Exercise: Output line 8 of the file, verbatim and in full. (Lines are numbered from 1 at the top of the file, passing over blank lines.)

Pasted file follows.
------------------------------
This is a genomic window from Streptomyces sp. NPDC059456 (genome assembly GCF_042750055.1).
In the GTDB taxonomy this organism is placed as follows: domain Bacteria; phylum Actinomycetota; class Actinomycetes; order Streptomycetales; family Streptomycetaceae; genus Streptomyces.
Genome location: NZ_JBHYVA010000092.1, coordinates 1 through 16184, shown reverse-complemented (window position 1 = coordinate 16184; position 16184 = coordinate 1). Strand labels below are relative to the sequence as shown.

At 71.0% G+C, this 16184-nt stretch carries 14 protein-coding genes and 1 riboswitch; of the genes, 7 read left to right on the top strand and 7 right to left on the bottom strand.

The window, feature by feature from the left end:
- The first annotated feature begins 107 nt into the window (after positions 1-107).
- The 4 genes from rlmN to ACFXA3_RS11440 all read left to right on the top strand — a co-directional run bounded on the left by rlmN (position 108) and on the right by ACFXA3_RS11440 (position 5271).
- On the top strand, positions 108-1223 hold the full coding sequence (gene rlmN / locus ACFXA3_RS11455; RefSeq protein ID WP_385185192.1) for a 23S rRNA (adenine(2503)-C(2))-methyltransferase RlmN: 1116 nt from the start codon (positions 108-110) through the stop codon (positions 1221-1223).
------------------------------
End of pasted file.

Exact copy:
- On the top strand, positions 108-1223 hold the full coding sequence (gene rlmN / locus ACFXA3_RS11455; RefSeq protein ID WP_385185192.1) for a 23S rRNA (adenine(2503)-C(2))-methyltransferase RlmN: 1116 nt from the start codon (positions 108-110) through the stop codon (positions 1221-1223).